Published: July 12th 2012
July 12th 2012
Katesh lies at the base of Mt. Hanang, a presence that dominates the entire
region. Often circled by a ring of clouds, it is referred to by the local
indigenous people as the white necklace. Its other claim to fame is the
complete absence of wazungus except for the occasional stray hiker and Canadian
supporters of CHES, an NGO that supports education of the girl child. If you
aren’t one of those supporters, then you aren’t lucky enough to have a bed at
the very comfortable CHES House. Your
choices are limited to some rather dubious and noisy guest houses ($3.00 a
room, sharing) near the bus terminal. Rumour has it that the Summit Guest House
might change your mind about putting up your tent on Mt. Hanang.
Located in Katesh, in addition to guesthouses, is one bank
that does not accept wazungus’ ATM cards, one not-so-supermarket (The Pick and
Pay), a police station, bus terminal, clinic and hospital and numerous dukas
that sell everything from hair straightener to cell phone vouchers, three
secondary schools, and on the last count, a mosque, half a dozen evangelical
churches, Seventh Day Adventists, RC, charismatic Lutheran and too many bars to
count. The sikoni, the open air market, is like other crowded sikoni found in
every village and town of Tanzania. Here
you will find freshly slaughtered goat, healthily squawking chickens, carrots,
onions, tomatoes and eggplant, fruit you may never have seen before, pulses,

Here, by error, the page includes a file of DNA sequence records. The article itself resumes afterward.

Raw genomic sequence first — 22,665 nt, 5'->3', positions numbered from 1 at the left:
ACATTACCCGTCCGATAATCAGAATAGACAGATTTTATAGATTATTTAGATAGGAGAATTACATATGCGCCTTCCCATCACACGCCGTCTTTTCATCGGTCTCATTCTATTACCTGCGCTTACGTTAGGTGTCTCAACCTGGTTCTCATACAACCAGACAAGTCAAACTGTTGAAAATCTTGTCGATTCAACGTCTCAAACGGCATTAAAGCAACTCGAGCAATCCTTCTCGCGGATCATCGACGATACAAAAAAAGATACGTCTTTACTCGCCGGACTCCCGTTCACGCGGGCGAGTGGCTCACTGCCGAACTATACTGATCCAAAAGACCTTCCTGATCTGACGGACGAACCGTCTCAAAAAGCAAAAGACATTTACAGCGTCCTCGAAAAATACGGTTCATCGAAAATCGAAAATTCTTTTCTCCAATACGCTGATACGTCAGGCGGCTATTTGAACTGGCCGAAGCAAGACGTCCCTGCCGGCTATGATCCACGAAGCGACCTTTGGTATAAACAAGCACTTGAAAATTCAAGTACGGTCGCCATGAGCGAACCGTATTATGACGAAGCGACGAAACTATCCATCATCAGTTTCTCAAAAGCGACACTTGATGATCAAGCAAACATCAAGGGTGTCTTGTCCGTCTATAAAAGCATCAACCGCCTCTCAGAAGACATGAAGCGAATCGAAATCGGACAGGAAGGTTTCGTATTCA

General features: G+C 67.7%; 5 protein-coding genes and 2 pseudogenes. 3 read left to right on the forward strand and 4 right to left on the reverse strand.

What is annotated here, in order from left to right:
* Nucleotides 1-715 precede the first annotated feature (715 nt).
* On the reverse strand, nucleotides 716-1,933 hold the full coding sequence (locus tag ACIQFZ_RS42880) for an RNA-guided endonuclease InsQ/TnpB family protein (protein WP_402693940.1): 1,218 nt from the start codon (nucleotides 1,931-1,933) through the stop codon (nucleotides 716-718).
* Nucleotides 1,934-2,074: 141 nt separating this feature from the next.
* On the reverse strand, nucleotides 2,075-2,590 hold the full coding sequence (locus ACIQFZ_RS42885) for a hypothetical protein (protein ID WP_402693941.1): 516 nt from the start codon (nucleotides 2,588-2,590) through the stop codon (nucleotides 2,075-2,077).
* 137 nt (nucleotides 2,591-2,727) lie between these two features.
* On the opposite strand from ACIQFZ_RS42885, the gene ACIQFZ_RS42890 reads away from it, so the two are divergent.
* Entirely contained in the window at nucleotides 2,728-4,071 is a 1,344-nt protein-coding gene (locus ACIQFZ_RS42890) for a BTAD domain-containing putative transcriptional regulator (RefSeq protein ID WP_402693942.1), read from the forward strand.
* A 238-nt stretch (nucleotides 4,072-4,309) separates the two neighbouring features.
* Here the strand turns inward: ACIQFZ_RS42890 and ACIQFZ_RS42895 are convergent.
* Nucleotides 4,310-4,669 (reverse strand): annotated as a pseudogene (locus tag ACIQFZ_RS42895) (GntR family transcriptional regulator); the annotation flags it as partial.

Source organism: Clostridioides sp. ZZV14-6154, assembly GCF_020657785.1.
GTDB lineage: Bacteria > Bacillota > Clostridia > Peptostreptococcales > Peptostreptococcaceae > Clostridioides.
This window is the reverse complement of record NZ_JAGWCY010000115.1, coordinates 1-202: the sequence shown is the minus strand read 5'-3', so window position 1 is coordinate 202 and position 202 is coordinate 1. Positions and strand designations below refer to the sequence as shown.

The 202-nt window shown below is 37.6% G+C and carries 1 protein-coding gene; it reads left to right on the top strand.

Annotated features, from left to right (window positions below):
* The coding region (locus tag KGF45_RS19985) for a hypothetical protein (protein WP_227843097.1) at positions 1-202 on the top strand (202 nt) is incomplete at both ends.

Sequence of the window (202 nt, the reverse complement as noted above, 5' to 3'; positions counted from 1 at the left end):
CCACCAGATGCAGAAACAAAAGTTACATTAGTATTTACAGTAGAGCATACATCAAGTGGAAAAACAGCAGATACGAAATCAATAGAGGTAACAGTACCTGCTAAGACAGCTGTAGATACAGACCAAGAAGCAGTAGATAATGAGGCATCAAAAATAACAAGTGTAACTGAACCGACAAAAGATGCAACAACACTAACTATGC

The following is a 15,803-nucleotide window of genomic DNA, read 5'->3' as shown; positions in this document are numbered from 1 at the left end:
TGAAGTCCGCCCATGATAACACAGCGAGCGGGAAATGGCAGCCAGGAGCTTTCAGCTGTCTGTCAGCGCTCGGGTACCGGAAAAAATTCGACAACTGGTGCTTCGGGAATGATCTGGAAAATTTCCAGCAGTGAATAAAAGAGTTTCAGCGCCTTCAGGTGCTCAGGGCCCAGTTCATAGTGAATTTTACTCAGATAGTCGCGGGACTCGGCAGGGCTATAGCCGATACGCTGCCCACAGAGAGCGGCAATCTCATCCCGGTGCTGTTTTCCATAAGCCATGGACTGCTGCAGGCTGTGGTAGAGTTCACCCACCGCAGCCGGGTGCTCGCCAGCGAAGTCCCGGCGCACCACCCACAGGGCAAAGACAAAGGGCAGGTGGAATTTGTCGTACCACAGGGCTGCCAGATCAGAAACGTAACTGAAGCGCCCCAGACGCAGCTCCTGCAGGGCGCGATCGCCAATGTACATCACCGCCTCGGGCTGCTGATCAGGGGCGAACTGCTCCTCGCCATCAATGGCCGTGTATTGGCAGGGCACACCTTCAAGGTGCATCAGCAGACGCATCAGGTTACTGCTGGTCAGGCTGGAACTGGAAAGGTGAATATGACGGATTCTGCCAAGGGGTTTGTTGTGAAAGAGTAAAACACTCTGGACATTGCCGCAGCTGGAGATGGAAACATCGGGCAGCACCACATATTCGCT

grains, second-hand clothing, this week’s kangas, pots and pans from China,
tools and tobacco. There’s not much you
need that you won’t find in the sikoni. The mnada (cattle market) happens
bi-weekly if you can’t find that special pair of used sandals you have been
wanting or the perfect shuka.
Katesh lacks the neon lights of Dar es Salaam and the usual
diversions of Pizza parlours, movie theatres, opera houses and art galleries. Hanging
out at the Jesus Loves You Restaurant that has a TV (owned by an evangelist
pastor cum taxi driver), is the major entertainment, at least for men. Women
are to be at home looking after the kids. Non-believers chose from one of the
many drinking establishments.
Hungry wazungus head to Mama Kabwogi’s. Food there is known to not cause an attack of
diarrhea nor send you running to the closes Duka la Dawa for a single dose of
Finazol 400 S deworming pack.
But for all the off-putting differences from the western
world, Katesh has something that you won’t find in too many other places. Where else will you walk to the market and
have everyone greet you with a shikamoo
or habari? Where will you find vendors calling you out by name? Where else will
you have little children come running up to you to see the Mama Mzungu?